After that, our next stop was the Cellar Door Bookstore in Riverside, Calif., for another reading, set up by my friend Ellen Estilai, the president of the Inlandia Institute, a nonprofit literary center that promotes all things literary in Southern California, and especially in the Inland Empire.
The next reading was at the Norman F. Feldheym Public Library in San Bernardino, and Linda Adams Yeh, the library’s program coordinator, graciously arranged this stop after I phoned her and told her I formerly had been a writer and editor at the San Bernardino County Sun. We squeezed in a book club reading in Redlands that my friend Sherrie Neumann, a fifth grade teacher in San Bernardino, had set up. Then it was onward to the Mexico restaurant in San Bernardino where my pals from my former days at The Sun and I raised our margaritas and Coronas and toasted each other and Mexican food.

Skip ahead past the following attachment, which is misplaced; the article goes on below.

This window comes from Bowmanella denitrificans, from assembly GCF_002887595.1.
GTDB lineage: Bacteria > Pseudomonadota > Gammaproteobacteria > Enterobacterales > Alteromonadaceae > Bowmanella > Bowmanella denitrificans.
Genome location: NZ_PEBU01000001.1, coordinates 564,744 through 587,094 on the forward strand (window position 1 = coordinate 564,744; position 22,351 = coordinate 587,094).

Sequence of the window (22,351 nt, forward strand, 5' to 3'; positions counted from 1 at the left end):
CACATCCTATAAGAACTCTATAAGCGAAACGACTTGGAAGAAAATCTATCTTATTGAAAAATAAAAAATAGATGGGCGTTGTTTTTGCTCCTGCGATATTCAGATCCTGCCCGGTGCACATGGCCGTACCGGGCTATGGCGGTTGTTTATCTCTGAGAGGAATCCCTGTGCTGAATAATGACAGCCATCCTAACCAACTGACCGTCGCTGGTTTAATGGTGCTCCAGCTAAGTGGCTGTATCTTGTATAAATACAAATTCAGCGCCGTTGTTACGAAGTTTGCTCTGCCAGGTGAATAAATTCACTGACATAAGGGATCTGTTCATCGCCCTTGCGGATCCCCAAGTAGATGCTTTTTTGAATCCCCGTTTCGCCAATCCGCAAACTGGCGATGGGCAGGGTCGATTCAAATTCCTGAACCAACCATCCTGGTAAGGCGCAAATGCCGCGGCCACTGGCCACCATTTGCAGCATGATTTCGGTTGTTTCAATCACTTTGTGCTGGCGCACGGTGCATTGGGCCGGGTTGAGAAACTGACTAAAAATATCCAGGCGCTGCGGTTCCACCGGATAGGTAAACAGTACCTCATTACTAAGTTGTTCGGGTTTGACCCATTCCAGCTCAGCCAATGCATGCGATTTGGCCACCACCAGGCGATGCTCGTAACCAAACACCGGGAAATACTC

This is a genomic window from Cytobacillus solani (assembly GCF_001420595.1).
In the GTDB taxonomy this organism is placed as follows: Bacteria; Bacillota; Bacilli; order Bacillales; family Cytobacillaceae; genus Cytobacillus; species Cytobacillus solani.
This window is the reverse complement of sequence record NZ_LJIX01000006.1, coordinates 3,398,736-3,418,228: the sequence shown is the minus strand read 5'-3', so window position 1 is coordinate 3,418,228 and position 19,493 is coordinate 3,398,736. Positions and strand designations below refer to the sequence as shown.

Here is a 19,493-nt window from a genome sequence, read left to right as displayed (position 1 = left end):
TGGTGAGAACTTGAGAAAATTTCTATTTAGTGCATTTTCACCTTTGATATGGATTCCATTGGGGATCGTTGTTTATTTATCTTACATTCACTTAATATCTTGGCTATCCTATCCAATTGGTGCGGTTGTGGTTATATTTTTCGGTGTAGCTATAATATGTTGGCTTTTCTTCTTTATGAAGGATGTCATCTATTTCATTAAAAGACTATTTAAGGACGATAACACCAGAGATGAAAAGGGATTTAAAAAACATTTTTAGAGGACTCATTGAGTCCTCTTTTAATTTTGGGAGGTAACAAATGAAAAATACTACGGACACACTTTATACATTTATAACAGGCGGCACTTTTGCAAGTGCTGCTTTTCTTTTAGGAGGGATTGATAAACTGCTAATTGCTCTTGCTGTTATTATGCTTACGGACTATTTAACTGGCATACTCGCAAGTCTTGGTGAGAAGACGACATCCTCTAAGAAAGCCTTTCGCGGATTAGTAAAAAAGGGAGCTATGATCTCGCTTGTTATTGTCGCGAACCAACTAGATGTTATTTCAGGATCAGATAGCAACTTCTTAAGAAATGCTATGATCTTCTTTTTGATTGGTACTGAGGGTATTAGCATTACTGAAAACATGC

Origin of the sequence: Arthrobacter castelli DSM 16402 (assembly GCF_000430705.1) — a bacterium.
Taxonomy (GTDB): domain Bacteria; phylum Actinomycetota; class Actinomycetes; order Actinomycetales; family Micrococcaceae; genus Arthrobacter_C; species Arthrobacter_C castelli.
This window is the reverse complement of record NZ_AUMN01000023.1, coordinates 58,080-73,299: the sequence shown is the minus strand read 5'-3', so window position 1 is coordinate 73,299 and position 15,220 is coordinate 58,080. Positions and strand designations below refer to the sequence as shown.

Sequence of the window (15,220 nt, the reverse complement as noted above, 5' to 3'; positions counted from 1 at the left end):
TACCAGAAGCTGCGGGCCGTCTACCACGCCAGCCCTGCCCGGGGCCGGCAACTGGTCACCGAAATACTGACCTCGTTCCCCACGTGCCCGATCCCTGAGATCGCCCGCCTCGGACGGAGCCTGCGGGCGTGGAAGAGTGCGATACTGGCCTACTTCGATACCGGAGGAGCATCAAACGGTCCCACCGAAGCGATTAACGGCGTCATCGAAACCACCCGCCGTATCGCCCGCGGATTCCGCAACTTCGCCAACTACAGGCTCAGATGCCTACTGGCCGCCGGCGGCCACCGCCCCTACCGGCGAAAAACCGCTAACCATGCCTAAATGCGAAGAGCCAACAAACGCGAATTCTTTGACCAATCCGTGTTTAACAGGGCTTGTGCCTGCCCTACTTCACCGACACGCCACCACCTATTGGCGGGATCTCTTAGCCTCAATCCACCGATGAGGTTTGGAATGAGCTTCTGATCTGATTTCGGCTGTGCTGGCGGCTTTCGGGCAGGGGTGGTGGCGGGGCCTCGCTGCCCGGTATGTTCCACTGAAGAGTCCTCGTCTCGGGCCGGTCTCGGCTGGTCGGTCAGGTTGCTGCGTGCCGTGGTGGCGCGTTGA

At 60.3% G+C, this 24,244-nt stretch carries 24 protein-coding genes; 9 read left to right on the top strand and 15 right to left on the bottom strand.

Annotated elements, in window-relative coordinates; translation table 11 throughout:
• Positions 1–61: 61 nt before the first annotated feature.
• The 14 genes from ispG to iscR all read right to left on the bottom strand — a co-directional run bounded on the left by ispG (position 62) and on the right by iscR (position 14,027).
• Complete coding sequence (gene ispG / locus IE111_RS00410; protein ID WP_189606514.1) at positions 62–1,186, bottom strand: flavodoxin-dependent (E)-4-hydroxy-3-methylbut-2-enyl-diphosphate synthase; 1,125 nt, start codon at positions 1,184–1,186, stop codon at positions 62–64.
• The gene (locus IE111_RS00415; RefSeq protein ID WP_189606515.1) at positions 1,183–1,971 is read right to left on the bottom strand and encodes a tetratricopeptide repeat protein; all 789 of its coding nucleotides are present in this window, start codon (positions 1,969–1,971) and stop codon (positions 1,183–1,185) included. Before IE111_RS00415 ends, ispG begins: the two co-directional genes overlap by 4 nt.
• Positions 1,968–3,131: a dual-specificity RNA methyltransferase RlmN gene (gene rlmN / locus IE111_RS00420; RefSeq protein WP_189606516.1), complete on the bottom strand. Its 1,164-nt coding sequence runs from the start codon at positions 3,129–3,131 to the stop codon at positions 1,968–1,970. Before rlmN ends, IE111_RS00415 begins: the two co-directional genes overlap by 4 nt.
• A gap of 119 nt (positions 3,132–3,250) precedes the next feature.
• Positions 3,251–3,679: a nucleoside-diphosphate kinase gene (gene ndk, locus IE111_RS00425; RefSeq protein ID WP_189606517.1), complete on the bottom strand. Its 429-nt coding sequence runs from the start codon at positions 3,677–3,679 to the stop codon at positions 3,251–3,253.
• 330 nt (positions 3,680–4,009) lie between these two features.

California was a dream of quality ethnic food – Thai in Riverside; Italian in Long Beach; more Mexican, as well as Jewish delicatessen fare in Santa Monica. But even more, it was a time to celebrate friendships. I’ve lived long enough and in enough places that I have friends at various locales in the U.S. who can help me pimp my book. Even though I left California 11-1/2 years ago, my friends there stepped up to help me sell a respectable number of books that almost paid for my plane ticket.
This was my first book tour, and based on my experience, I think every writer should have at least one of these. Ten days of partying in a warm climate with some of my favorite people is my idea of heaven, or, at least, of a possible game plan for retirement. I had accidentally left my cell phone in my car in the long-term parking lot at the Pittsburgh airport. Time stood still while I was in California. I was in a parallel universe (which is how many people view life in California anyway) and I loved it.